Responsible Investment: A Budget and Fiscal Policy Plan for Progressive Growth
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The economic transformation envisioned in the Progressive Growth series of papers, which boast clear sets of policy plans to transform America’s economy through clean energy, innovation, and opportunity, requires a progressive economic program that is fiscally responsible as well as pro-growth. Our latest Progressive Growth paper, "Responsible Investment: A Budget and Fiscal Policy Plan for Progressive Growth," details how the next administration and Congress can do that.
Our plan will not only help ensure future U.S. economic prosperity but also is affordable and can be paid for in a way that supports the progressive values of work, fairness, and simplicity. How? By accelerating America’s transformation to a low-carbon economy, by spurring innovation to sustain productivity growth and job creation, by rebuilding the ladder of opportunity by restoring economic security and mobility, and by creating a virtuous circle of rising economic fortunes for a growing global middle class.
To grow our economy and ensure that everyone has an opportunity to benefit from this growth, we need to rebuild our infrastructure to support the transformation to a low-carbon economy, invest in human capital, and help support greater economic security. We believe our nation cannot afford to wait to make these necessary investments—in universal health care, education and lifelong learning, science and technology innovation, new green energy job training programs, and new wealth-creating opportunities for all Americans—if we want our economy to remain thoroughly competitive in the global marketplace.
But we also believe the federal government must undertake these investments in the context of an overall fiscally responsible package that supports progressive values. In this report, we demonstrate that this is possible. With sensible priorities it is possible to invest in our future. In fact, the goals of Progressive Growth are well within our reach and can be achieved with spending and revenue levels that have been met by recent administrations.
Right-wing naysayers believe that the United States cannot afford to make these investments and rebuild our infrastructure. They are wrong, and in fact have demonstrated that they are not careful stewards of the nation’s finances. The Bush administration came to Washington in the midst of historical budget surpluses, but through a combination of tax cuts for the wealthy and a misguided and exceedingly expensive war in Iraq, plunged the national pocketbook into debt.
For the past six years, President Bush has touted his tax cuts as an economic cure-all. Yet the tiny tax cut received by middle-income workers hasn’t been enough to pay for burgeoning debt payments, higher gas prices, tuition increases, and exploding medical costs—even as wealthy taxpayers have enjoyed ever-higher incomes taxed at stunningly lower rates.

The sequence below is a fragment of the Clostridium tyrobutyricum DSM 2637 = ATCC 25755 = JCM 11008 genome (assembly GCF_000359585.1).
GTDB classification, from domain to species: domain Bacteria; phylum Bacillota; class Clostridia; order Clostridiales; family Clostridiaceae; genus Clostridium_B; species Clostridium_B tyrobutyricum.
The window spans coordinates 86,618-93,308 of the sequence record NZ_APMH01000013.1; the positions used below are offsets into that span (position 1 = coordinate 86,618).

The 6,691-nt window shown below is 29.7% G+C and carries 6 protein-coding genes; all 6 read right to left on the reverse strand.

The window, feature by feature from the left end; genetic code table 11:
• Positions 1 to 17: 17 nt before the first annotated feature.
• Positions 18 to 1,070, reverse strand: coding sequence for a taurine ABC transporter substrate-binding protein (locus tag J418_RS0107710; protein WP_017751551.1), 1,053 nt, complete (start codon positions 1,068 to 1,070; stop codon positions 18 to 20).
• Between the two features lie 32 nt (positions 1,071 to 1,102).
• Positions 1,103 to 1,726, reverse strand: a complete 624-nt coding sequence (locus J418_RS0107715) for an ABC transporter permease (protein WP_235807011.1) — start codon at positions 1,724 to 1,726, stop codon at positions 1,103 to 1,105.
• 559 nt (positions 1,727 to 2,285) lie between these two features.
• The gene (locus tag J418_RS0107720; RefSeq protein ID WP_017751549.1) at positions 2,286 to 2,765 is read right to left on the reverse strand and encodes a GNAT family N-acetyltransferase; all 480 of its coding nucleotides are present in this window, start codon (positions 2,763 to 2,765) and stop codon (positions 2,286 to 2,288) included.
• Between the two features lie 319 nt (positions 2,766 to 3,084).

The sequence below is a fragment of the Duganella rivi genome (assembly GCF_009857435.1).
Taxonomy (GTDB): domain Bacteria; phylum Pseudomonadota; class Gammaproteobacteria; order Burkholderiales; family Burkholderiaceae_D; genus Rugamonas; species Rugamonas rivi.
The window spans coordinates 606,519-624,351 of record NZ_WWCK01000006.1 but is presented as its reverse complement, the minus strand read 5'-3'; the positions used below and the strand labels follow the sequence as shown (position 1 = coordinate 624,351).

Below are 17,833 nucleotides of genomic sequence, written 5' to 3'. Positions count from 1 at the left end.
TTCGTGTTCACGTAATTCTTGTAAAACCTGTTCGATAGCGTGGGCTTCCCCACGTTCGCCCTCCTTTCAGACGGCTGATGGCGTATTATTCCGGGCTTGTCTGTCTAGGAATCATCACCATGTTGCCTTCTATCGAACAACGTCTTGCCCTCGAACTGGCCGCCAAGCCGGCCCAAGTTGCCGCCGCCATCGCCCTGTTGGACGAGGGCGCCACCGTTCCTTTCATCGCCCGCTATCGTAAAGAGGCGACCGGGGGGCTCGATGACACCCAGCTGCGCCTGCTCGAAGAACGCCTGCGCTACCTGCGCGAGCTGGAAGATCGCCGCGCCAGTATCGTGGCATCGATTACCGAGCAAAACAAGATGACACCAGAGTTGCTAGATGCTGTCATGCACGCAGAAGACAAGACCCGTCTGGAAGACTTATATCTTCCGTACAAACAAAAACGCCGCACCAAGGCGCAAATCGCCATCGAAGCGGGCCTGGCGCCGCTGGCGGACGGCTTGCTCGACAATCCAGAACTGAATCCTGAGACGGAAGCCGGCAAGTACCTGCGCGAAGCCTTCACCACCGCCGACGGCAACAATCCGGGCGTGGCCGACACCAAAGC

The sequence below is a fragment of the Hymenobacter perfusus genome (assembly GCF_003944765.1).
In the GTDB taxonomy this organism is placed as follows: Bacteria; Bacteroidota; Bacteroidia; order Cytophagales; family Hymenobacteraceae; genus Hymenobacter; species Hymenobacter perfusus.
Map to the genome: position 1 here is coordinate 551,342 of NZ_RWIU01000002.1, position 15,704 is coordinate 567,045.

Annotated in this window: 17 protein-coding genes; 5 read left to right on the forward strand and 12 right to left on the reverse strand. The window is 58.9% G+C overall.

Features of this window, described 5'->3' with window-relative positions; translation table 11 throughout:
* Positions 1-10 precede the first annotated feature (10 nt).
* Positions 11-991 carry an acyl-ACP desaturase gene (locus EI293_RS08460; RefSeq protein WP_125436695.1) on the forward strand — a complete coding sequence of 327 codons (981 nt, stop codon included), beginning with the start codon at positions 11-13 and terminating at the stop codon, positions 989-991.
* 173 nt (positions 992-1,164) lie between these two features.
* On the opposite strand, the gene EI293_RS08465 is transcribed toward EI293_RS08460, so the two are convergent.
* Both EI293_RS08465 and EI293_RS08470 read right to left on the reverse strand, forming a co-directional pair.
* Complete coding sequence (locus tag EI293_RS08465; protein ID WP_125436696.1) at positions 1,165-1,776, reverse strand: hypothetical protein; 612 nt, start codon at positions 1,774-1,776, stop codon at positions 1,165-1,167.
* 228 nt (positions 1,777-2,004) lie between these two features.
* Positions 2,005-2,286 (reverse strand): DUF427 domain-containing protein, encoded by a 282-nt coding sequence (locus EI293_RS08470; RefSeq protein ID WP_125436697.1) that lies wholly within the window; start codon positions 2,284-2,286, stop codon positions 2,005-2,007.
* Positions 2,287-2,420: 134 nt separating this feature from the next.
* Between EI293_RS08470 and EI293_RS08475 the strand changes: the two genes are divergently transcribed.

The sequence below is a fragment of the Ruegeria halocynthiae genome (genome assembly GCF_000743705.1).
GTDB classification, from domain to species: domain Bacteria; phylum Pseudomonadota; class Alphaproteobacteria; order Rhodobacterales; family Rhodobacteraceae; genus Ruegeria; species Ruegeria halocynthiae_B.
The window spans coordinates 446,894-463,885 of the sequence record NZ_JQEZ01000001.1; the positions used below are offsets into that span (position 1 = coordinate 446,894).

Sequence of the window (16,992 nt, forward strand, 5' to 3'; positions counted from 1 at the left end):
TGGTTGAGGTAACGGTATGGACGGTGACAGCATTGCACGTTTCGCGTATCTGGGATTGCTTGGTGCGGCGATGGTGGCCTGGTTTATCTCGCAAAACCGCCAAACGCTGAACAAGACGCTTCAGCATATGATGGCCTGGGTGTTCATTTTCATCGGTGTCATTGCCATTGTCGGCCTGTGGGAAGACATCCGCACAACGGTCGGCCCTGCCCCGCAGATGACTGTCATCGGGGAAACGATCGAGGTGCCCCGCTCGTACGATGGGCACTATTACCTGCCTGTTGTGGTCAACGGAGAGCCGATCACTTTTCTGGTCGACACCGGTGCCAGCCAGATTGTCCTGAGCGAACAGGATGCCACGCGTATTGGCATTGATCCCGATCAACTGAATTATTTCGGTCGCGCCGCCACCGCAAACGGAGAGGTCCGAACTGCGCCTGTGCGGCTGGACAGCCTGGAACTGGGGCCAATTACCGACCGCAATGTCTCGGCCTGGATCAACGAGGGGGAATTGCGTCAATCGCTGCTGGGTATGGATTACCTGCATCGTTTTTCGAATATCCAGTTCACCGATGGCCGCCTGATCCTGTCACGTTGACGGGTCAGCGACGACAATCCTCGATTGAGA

As we work to limit the damage of Bush’s budget priorities, we need to address the budget gap as well as the national investment gap created by years of neglect. We can do this through a strategy that seeks, over the long-term, to reduce our nation’s debt as a percentage of gross domestic product. Meeting this debt reduction goal is achievable, and can be done with revenue and spending targets that are in keeping with recent history
Taking steps toward reducing national debt as a share of the economy is sound policy. As the economy grows, we will have an increased capacity to pay off our national debts. So long as the national economy is growing faster than our debt, we are enhancing our ability to meet future needs. As we enter 2008, the housing crisis, the possibility of a recession, and the potential need to stimulate the economy may temporarily result in a short-term increase in our nation’s debt. Over the long-term, however, reducing our debt-to-GDP ratio is a strategy that will get our government’s fiscal house in order and allow for wise investments in our economy.
Improvement occurs when the deficit is small as a share of the economy—rapid economic growth combined with small deficits—or surpluses—lead to declining debt levels. Under Progressive Growth, the nation’s debt would drop to 32.3 percent of GDP at the end of 2018, down from the projected 36.0 percent of GDP as of the end of 2008. A slightly larger but similar drop occurred during the Clinton presidency, when our country’s debt-to-GDP ratio fell from 45.3 percent at the beginning of 1992 to 39.8 percent by the end of 1999. Our Progressive Growth plan for the economy would thus place our national debt below averages from the last forty years. Debt as a share of GDP from 1967 to present has averaged 35 percent, and since 1980 has averaged nearly 40 percent.
In total, our proposals outlined in our Progressive Growth economic strategy call for a combination of responsible investments and tax reform to make our tax system fair, simple, and fiscally responsible. We make the tax code fairer, simpler, and better able to meet the challenges of the next decade and beyond by taxing work and wealth equally, closing loopholes, enhancing enforcement, and modifying the payroll tax. By combining these and other changes—such as expanding the earned income tax credit and boosting retirement savings through a new universal 401(k) pension savings program— we begin to tackle both short-term and longer term budget imbalances.
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